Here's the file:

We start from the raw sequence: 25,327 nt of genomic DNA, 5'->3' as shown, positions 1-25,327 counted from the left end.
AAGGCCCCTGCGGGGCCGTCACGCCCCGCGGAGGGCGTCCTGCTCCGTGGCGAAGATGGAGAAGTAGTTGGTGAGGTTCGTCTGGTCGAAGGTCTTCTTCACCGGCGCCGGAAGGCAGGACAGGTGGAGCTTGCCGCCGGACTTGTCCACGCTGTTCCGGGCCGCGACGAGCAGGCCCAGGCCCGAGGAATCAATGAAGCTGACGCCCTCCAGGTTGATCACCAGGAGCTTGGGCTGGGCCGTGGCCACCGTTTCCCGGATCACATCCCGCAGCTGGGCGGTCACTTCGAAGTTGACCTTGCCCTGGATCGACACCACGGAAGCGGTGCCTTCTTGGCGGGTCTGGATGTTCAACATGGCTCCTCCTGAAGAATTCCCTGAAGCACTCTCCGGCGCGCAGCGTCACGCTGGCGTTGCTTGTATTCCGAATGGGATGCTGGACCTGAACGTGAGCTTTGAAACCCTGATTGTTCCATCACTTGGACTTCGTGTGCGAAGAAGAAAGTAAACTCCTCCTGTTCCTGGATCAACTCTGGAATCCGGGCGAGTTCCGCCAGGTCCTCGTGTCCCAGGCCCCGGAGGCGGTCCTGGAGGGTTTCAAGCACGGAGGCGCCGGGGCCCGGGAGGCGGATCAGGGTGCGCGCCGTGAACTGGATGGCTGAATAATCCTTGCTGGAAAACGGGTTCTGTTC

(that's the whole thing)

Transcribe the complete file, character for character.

We start from the raw sequence: 25,327 nt of genomic DNA, 5'->3' as shown, positions 1-25,327 counted from the left end.
AAGGCCCCTGCGGGGCCGTCACGCCCCGCGGAGGGCGTCCTGCTCCGTGGCGAAGATGGAGAAGTAGTTGGTGAGGTTCGTCTGGTCGAAGGTCTTCTTCACCGGCGCCGGAAGGCAGGACAGGTGGAGCTTGCCGCCGGACTTGTCCACGCTGTTCCGGGCCGCGACGAGCAGGCCCAGGCCCGAGGAATCAATGAAGCTGACGCCCTCCAGGTTGATCACCAGGAGCTTGGGCTGGGCCGTGGCCACCGTTTCCCGGATCACATCCCGCAGCTGGGCGGTCACTTCGAAGTTGACCTTGCCCTGGATCGACACCACGGAAGCGGTGCCTTCTTGGCGGGTCTGGATGTTCAACATGGCTCCTCCTGAAGAATTCCCTGAAGCACTCTCCGGCGCGCAGCGTCACGCTGGCGTTGCTTGTATTCCGAATGGGATGCTGGACCTGAACGTGAGCTTTGAAACCCTGATTGTTCCATCACTTGGACTTCGTGTGCGAAGAAGAAAGTAAACTCCTCCTGTTCCTGGATCAACTCTGGAATCCGGGCGAGTTCCGCCAGGTCCTCGTGTCCCAGGCCCCGGAGGCGGTCCTGGAGGGTTTCAAGCACGGAGGCGCCGGGGCCCGGGAGGCGGATCAGGGTGCGCGCCGTGAACTGGATGGCTGAATAATCCTTGCTGGAAAACGGGTTCTGTTC